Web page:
Saturday, December 29, 2007
Horse Welfare continued..........
The use of nosebags is a completely unnatural way for a horse to feed, and is well known to present increased risk of respiratory problems over a period of time, as a result of inhaling food dust from the bag.
The effect of cumulative welfare 'insults'
The problems listed above - including respiratory disease, heat stroke, dehydration and lameness - tend to result from cumulative welfare 'insults'. To deny their existence or the effect that pollution and stress have in accelerating them is to ignore authoritative published research on the subject. Holly Cheever D.V.M. is one such expert, having studied pathologists' investigations into working horses. She stated in a submission to Oxford City council, which was considering, but later abandoned, plans to introduce horse-drawn vehicles: 'I must politely disagree with any veterinarian who claims that there is no increase in respiratory diseases in horses worked for long periods in congested urban environments, compared to their rural environments.'
It is interesting to note that the average working life of a police horse in New York City is 15 years. This compares with less than four years for a carriage horse.
The risk of accidents
The deadly consequences of horses becoming 'spooked'
''Spooking' can happen to even the best-trained and well-mannered horse... there is no such thing as an unspookable horse, nor can the average driver control it once it bolts.' Holly Cheever D.V.M. Case in point "Smoothie" accidental death September 2007 when spooked by drum playing.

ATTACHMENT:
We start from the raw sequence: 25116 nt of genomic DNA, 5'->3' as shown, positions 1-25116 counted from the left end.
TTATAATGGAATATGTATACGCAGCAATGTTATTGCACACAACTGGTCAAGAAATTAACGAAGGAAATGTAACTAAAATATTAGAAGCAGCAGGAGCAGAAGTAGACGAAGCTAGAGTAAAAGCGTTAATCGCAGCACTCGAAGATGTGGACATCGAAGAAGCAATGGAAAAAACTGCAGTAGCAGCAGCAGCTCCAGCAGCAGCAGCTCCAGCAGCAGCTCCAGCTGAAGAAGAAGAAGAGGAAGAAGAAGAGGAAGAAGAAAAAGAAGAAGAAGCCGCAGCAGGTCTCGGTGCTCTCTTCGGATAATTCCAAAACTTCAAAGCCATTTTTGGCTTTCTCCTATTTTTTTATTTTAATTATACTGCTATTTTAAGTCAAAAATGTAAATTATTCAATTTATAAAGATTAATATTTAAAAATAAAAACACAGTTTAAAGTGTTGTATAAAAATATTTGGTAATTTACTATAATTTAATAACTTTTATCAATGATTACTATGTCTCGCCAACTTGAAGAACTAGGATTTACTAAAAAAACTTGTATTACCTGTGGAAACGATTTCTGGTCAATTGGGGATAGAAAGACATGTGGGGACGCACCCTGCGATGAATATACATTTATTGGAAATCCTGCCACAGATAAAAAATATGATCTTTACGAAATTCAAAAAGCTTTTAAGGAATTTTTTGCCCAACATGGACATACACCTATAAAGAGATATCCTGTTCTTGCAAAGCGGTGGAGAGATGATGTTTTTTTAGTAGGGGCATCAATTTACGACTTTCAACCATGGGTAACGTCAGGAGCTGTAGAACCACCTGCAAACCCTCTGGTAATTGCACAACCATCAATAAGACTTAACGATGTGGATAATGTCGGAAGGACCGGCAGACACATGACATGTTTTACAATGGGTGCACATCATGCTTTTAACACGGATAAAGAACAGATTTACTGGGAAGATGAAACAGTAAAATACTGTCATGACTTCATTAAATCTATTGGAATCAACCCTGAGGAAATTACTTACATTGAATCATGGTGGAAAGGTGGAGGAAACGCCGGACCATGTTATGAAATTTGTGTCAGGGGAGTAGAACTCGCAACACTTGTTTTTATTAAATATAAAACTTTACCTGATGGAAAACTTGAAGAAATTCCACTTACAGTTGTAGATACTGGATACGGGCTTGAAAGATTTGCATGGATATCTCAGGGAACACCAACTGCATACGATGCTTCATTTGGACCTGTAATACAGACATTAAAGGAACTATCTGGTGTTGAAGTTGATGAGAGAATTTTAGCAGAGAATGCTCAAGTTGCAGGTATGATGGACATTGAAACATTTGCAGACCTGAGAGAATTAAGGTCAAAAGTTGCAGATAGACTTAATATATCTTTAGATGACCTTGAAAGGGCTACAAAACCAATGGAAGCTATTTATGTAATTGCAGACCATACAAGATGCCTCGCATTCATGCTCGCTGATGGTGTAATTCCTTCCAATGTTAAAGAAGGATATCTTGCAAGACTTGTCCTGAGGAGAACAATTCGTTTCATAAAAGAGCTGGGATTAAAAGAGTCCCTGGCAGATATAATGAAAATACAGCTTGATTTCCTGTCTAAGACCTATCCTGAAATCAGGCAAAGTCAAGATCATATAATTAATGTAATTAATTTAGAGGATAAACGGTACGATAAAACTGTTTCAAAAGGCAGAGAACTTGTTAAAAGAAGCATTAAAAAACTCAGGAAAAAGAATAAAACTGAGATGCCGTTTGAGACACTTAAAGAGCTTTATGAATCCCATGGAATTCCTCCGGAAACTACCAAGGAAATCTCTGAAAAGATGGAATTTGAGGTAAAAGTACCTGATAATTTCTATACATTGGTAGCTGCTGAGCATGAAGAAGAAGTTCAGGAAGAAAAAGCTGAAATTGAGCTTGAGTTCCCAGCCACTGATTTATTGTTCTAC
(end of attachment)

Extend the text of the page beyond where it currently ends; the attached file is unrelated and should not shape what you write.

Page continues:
Horses and city traffic can be a deadly mix. Contrary to operators' claims, most horses are not at all comfortable working among cars and lorries. Animals becoming 'spooked' in traffic have frequently caused accidents - both minor and fatal. Spooking is a term to describe a horse panicking and temporarily being out of the control of the vehicle's driver. A car horn or something as minor as a pedestrian walking in front of the horse could trigger this. In the majority of cases, the cause of an incident can never be explained.
There are numerous documented cases of both animal and human injuries, sometimes fatal, after carriage horses have become 'spooked'. A US survey of national carriage horse accidents revealed that:
85% of all accidents were the result of an animal spooking
70% of the time there was a human injury
22% of the time there was a human death
In New York City, which has the highest carriage horse accident rate in the country, 98 percent of the horses who 'spooked' became injured.
Injuries and fatalities resulting from collisions between cars and carriage horses have occurred in almost every city that allows carriage horse rides.
Excerpt taken from Animal Aid http://www.animalaid.org.uk/h/n/CAMPAIGNS/other/ALL/444/